A few weeks ago I noticed that the National Trail site has an Offa’s Dyke Hall of Fame for people who have completed the path.
So, just four years after the event, I now have an entry!
The text is copied below.
Entry in Offa’s Dyke Hall of Fame
I walked Offa’s Dyke in 2013 as part of a longer journey around the whole periphery of Wales linking Offa’s Dyke with the Wales Coast Path. The Offa’s Dyke portion of the walk took twelve walking days between 20th April and 11th of May, with a gap at Kington to go to a conference in Paris (I granted it honorary Welsh status) and a couple of days at Wrexham to give a talk there.
I was a real walking newbie when I started from Sedbury Cliffs. It was only the third day of my overall round Wales walk having started at Cardiff on April 18th, and prior to that I had not walked any distance since I was a teenager, thirty-five years earlier. Living on Tiree, one of the Scottish islands, where the highest point is not much more than a hundred metres, I even found the (very slight) climb from Severn Bridge into Chepstow a challenge, and wondered then if I would ever make the distance.
However, the body is amazingly resilient and, by the time I got to the Clwydian Hills in the north, I had become one of these really-annoying-people, who climb mountains as if they were no effort. I recall powering past Duke of Edinburgh Award teenagers on the misty slopes of Moel Famau and realising my new-found really-annoying status. Those who are already fed up with my too easily gained fitness will be pleased to know that I got my come-uppance along the north coast of Wales, when my body gave out on me … but that is another story.
The combination of Offa’s Dyke signage and Harvey’s Maps really spoilt me, but it was only weeks later, frequently lost in north-west Wales where the (relatively) poorly way-marked Wales ‘Coast’ Path frequently struck far inland, that I truly appreciated the forty-five years of maturity of Offa’s Dyke Path. The only times I was significantly confusied on Offa’s Dyke were near Knighton amongst the proliferation of individually well-marked paths and trails (several including the word ‘Offa’), and just north of LLandegla where a farmer had systematically stripped all footpath roundels from his land.
One of the other joys of Offa’s Dyke was the number of churches that offered tea making facilities, including the mediaeval church with a fully equipped mini-kitchen beneath the bell tower. In the New Testament the letter to the Hebrews says, “Do not neglect to show hospitality to strangers, for by this some have entertained angels unaware.” (Heb. 13:2). I’m no angel, but I am always glad of a cuppa.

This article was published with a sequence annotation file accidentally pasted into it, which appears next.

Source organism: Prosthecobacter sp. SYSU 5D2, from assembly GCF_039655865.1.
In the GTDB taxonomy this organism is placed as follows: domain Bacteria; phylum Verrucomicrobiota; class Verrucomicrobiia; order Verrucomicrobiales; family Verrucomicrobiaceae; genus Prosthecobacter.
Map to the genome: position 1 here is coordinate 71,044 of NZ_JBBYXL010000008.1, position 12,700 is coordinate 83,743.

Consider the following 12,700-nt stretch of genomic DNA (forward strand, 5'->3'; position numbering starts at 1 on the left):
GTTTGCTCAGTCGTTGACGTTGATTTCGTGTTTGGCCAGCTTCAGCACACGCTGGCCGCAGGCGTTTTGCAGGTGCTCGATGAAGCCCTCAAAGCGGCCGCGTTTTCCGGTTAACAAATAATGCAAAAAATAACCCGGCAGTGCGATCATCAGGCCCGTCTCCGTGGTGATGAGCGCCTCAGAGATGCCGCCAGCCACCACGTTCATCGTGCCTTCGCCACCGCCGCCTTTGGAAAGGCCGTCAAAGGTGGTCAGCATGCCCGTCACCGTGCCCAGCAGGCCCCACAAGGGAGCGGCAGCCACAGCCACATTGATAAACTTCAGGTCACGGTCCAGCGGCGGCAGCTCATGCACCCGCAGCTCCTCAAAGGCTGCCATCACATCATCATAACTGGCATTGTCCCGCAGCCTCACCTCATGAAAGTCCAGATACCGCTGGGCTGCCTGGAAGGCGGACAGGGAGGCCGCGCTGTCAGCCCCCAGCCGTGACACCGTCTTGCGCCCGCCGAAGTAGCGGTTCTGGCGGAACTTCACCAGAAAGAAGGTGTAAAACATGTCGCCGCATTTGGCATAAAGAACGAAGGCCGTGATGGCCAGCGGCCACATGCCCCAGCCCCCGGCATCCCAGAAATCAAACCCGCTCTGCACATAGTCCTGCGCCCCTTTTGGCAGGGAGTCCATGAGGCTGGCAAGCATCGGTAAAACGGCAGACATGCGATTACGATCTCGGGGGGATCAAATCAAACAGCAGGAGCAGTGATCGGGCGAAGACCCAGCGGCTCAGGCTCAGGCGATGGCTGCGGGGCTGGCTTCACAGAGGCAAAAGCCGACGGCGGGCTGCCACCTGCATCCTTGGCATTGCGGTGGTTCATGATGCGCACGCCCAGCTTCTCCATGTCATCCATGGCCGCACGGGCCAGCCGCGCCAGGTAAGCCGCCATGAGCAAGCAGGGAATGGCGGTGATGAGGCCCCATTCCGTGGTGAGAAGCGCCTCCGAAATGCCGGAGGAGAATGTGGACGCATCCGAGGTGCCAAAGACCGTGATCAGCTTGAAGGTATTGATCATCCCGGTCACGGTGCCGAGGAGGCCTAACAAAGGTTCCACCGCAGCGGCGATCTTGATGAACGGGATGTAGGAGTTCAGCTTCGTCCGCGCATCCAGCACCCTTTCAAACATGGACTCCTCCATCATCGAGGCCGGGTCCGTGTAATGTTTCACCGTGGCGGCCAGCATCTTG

Although there were a few hard days, not least the first and last, there were far more high points. People were important, not least the Welsh-speaking Lancastrian with whom I walked from Monmouth to Pandy, and the Three Dykers, whom I shared an evening with at Pandy and met intermittently as we passed and re-passed one another over several days.
Offa’s Dyke South
Starting in the south, nights at the Severn Bridge services (strictly ‘off path’) and at Llandogo reconnected with childhood memories of both, and I loved the long ridgeway across the Black Mountains between Pandy and Hay-on-Wye, where, thankfully for the health of my wallet, I arrived after the bookshops had closed and left before they had opened. Also fortunate that day was the weather: glorious sunshine where just a few weeks earlier the ridge top would have been head-high in snowdrifts and impassable, but when I passed only small patches of snow remained in shadowed hollows on the north-facing slopes of the Black Mountain.
Offa’s Dyke Mid Wales
In the mid-sections, I recall the contrast of Kington, a memorial to the 1950s, and Knighton where I saw a space car. For those who love the aesthetics of decay, spend time with the rusting, disused petrol pumps on the Blue Bell crossroads, just south of Montgomery. Did the inn at this old crossing of ways once host a blacksmith’s forge, a liminal place between places, all fire and iron? Then, just a few miles further north, in the hills between Forden and Welshpool, the (misbegotten?) birthplace of Leylandii, the ubiquitous scourge of suburbia.
The wide Severn plain was one of those days of walking where there seems little change from step to step, as if the world rolled beneath my feet, but never progressed. Beyond this, Llanymynech signals the return to the hills, nestled beneath a castle-like quarry that served the lime kilns now protected in Llanymynech Heritage Area; a village where houses float in no-mans land between Wales and England, and the hotel, sadly closed, where the bar straddled two countries and drinkers sidled from end to end depending on the time of day and differing drinking hours of the two nations.
Offa’s Dyke North
The Pontcysyllte Aqueduct strung precipitously across the Dee Valley takes you to the final section. The footpath happily has a low wall where the brave can glance down to the river 120 feet below; this unlike the canal itself that on its other side has no barrier between the water’s edge and the view (and drop) to the valley upstream. The sugar-loaf of Dinas Bran rises high over Llangollen where, if you wish, you can stay in a hotel next to a taxidermist before the last few days across the Clwydian range. I did this last stage in two days: breaking at Ruthin (some miles off the path), but I would advise three. The sea looks tantalisingly close as you look down from the mountains above Bodfari, but you have many miles still to go before the cut metal monument of the northern end of the Offa’s Dyke Path on Prestatyn seafront.